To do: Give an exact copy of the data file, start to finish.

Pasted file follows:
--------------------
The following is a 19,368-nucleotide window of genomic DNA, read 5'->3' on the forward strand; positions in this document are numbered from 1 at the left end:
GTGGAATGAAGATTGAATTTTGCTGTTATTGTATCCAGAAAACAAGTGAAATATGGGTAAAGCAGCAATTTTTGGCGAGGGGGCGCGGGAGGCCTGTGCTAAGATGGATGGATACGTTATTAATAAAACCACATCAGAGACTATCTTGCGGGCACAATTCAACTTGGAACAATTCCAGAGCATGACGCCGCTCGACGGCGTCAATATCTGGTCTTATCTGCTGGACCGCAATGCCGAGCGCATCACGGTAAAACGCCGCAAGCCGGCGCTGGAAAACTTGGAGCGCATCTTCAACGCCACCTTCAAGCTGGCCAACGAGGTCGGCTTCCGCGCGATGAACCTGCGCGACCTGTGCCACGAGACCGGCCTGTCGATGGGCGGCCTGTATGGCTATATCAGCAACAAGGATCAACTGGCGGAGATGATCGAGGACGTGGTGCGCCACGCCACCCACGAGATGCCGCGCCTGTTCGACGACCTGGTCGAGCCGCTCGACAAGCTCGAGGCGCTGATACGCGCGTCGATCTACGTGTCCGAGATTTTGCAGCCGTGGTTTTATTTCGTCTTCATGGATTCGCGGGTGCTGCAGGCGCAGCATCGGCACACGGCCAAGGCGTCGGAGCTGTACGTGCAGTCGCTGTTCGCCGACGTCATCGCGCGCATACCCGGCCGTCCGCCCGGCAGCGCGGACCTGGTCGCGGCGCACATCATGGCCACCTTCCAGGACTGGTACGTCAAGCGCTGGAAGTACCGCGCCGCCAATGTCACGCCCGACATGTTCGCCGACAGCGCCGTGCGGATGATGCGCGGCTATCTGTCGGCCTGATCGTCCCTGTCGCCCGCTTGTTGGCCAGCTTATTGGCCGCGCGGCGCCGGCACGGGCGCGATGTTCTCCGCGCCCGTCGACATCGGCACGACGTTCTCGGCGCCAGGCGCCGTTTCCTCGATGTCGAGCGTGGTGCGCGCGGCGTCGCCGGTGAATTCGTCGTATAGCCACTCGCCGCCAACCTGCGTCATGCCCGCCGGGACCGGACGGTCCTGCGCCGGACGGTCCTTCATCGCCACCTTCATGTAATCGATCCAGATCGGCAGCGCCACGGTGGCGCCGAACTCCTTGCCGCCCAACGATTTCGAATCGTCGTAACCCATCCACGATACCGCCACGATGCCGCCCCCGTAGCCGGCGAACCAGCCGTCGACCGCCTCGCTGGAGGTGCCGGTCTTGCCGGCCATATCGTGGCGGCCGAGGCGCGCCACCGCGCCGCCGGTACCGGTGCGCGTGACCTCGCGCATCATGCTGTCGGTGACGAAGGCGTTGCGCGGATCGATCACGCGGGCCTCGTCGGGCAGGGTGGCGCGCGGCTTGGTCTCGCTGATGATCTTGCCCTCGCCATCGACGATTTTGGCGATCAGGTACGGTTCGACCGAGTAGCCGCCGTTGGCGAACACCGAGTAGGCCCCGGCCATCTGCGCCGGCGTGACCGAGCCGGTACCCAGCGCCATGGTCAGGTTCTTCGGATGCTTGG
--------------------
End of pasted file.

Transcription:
The following is a 19,368-nucleotide window of genomic DNA, read 5'->3' on the forward strand; positions in this document are numbered from 1 at the left end:
GTGGAATGAAGATTGAATTTTGCTGTTATTGTATCCAGAAAACAAGTGAAATATGGGTAAAGCAGCAATTTTTGGCGAGGGGGCGCGGGAGGCCTGTGCTAAGATGGATGGATACGTTATTAATAAAACCACATCAGAGACTATCTTGCGGGCACAATTCAACTTGGAACAATTCCAGAGCATGACGCCGCTCGACGGCGTCAATATCTGGTCTTATCTGCTGGACCGCAATGCCGAGCGCATCACGGTAAAACGCCGCAAGCCGGCGCTGGAAAACTTGGAGCGCATCTTCAACGCCACCTTCAAGCTGGCCAACGAGGTCGGCTTCCGCGCGATGAACCTGCGCGACCTGTGCCACGAGACCGGCCTGTCGATGGGCGGCCTGTATGGCTATATCAGCAACAAGGATCAACTGGCGGAGATGATCGAGGACGTGGTGCGCCACGCCACCCACGAGATGCCGCGCCTGTTCGACGACCTGGTCGAGCCGCTCGACAAGCTCGAGGCGCTGATACGCGCGTCGATCTACGTGTCCGAGATTTTGCAGCCGTGGTTTTATTTCGTCTTCATGGATTCGCGGGTGCTGCAGGCGCAGCATCGGCACACGGCCAAGGCGTCGGAGCTGTACGTGCAGTCGCTGTTCGCCGACGTCATCGCGCGCATACCCGGCCGTCCGCCCGGCAGCGCGGACCTGGTCGCGGCGCACATCATGGCCACCTTCCAGGACTGGTACGTCAAGCGCTGGAAGTACCGCGCCGCCAATGTCACGCCCGACATGTTCGCCGACAGCGCCGTGCGGATGATGCGCGGCTATCTGTCGGCCTGATCGTCCCTGTCGCCCGCTTGTTGGCCAGCTTATTGGCCGCGCGGCGCCGGCACGGGCGCGATGTTCTCCGCGCCCGTCGACATCGGCACGACGTTCTCGGCGCCAGGCGCCGTTTCCTCGATGTCGAGCGTGGTGCGCGCGGCGTCGCCGGTGAATTCGTCGTATAGCCACTCGCCGCCAACCTGCGTCATGCCCGCCGGGACCGGACGGTCCTGCGCCGGACGGTCCTTCATCGCCACCTTCATGTAATCGATCCAGATCGGCAGCGCCACGGTGGCGCCGAACTCCTTGCCGCCCAACGATTTCGAATCGTCGTAACCCATCCACGATACCGCCACGATGCCGCCCCCGTAGCCGGCGAACCAGCCGTCGACCGCCTCGCTGGAGGTGCCGGTCTTGCCGGCCATATCGTGGCGGCCGAGGCGCGCCACCGCGCCGCCGGTACCGGTGCGCGTGACCTCGCGCATCATGCTGTCGGTGACGAAGGCGTTGCGCGGATCGATCACGCGGGCCTCGTCGGGCAGGGTGGCGCGCGGCTTGGTCTCGCTGATGATCTTGCCCTCGCCATCGACGATTTTGGCGATCAGGTACGGTTCGACCGAGTAGCCGCCGTTGGCGAACACCGAGTAGGCCCCGGCCATCTGCGCCGGCGTGACCGAGCCGGTACCCAGCGCCATGGTCAGGTTCTTCGGATGCTTGG